How millennials and peer-to-peer trading are influencing the future of battery storage
Posted: 18 Aug 2016
Late last month [July 2016] the first bill for the first Powerwall installed in Australia was released to the media and the results are amazing.
The bill was presented along with a previous bill from the same billing period the year prior, without the battery installed.
The quarterly bill shown was in the amount in $490.38 or $531.92 if paid after the due date. The post Powerwall bill, for the same Autumn billing period was for $50.39. Broken down per day, it’s $4.953 vs $.059. That’s about a 90% reduction.
Ok, there it is in black and white, a full endorsement for the battery storage revolution that is coming to Australia, whether you’re ready for it or not.
Let’s break it down: A battery storage system will store power generated that is generated during the day by a PV solar system, which can they be used throughout to power the household during the evening and when the sun is not powering the system.
If you want to save money, reduce your carbon footprint and assert some independence from your electricity retailer, then a battery storage system is the way to go.
Whether you are adding it to your existing system or going solar for the first time, there are heaps of options out there aside from the Powerwall. Sonnen, LG, Enphase, Fronius are just some of the brands on the market for residential and business energy storage.
Battery prices continue to decrease, while their quality and technology continue to increase
making this a great opportunity to invest in your future.
Millennials love new energy products and services. Boomers not so much.
Accenture has released the results from their seventh annual survey of energy consumers, with nearly 10,000 respondents from 17 countries. The major takeaway from this survey was the strong influence that millennials have key consumer engagement trends including energy products, services and experiences.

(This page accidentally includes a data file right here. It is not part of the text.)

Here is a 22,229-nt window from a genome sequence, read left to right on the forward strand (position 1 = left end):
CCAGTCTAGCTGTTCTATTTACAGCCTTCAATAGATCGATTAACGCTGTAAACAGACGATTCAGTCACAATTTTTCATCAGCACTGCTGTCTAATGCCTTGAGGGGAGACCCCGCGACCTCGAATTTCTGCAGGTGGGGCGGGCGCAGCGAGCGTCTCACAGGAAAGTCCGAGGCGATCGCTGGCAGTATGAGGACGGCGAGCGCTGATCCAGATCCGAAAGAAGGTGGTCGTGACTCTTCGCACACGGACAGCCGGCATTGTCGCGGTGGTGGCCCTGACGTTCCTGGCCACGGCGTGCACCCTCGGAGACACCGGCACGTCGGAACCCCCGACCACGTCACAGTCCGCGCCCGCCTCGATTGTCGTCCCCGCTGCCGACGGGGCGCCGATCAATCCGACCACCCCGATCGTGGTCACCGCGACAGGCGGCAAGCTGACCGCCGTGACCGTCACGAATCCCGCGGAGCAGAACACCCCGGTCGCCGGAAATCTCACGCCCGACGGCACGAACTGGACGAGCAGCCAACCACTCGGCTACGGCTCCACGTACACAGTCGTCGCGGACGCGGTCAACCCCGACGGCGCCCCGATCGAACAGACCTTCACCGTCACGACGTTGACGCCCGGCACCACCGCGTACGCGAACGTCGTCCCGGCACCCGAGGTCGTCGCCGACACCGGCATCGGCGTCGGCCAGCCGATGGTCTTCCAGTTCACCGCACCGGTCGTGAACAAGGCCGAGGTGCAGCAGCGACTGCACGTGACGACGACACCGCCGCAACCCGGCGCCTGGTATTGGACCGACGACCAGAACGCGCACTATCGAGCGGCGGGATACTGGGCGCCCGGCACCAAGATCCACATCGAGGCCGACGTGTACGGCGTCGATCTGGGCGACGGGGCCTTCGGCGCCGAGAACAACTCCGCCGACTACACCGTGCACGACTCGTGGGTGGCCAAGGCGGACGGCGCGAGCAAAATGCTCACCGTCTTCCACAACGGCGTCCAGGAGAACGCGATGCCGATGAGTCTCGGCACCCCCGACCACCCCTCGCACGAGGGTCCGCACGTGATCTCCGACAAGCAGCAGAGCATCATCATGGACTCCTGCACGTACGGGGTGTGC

According to the survey, 24 percent of millennials are classified as early adopters , while 17 percent of 34-54 and only seven percent of the baby boomers, 55 and over are first to sign up for new energy products and services.
87 percent of the millennials surveyed are extremely receptive to the option of distributed energy resources, compared to only 60 percent of the over 55s.
The most interesting statistic found that 77 percent would be interested in an online, personalized marketplace to select and purchase energy-related products and services.
Compound that with just over a third that would be interested in automated home solutions and they would be willing to pay for them. These are opportunities that should not be ignored.
Lastly, 56 percent of millennials, which is double that of those over 55, are likely to sign up for solar panels in the next five years. With 61 percent willing to download an app that remotely monitors and controls elements in their home, including energy consumption.
Peer-to-peer energy trading
New kid on the energy block is start-up, Power Ledger. The Perth company has partnered with Ledger Assets and will conduct trials that will develop a new model for peer-to-peer [P2P] energy sharing.
By theoretically removing the energy retailer from the energy supply chain, the excess electricity generated from solar panels will be up for grabs. The energy can be stored directly into a battery or traded with a neighbour, mate or family member who is connected to the P2P network.
There are currently two trials set for Western Australia. The first will contains 15 -20 households in Busselton. These selected household will not all have solar panels and are located in a retirement village. What will be tested in the Power Ledger’s system is the verifying, recording and settling of transactions virtually, in parallel to the energy retailer.
A second trial with around 80 households, some with batteries, will trade the electricity across the network and the transactions will be settled with the Power Ledger system. This is scheduled to take place later this year in Fremantle.
It has not been disclosed how many millennials will participate.
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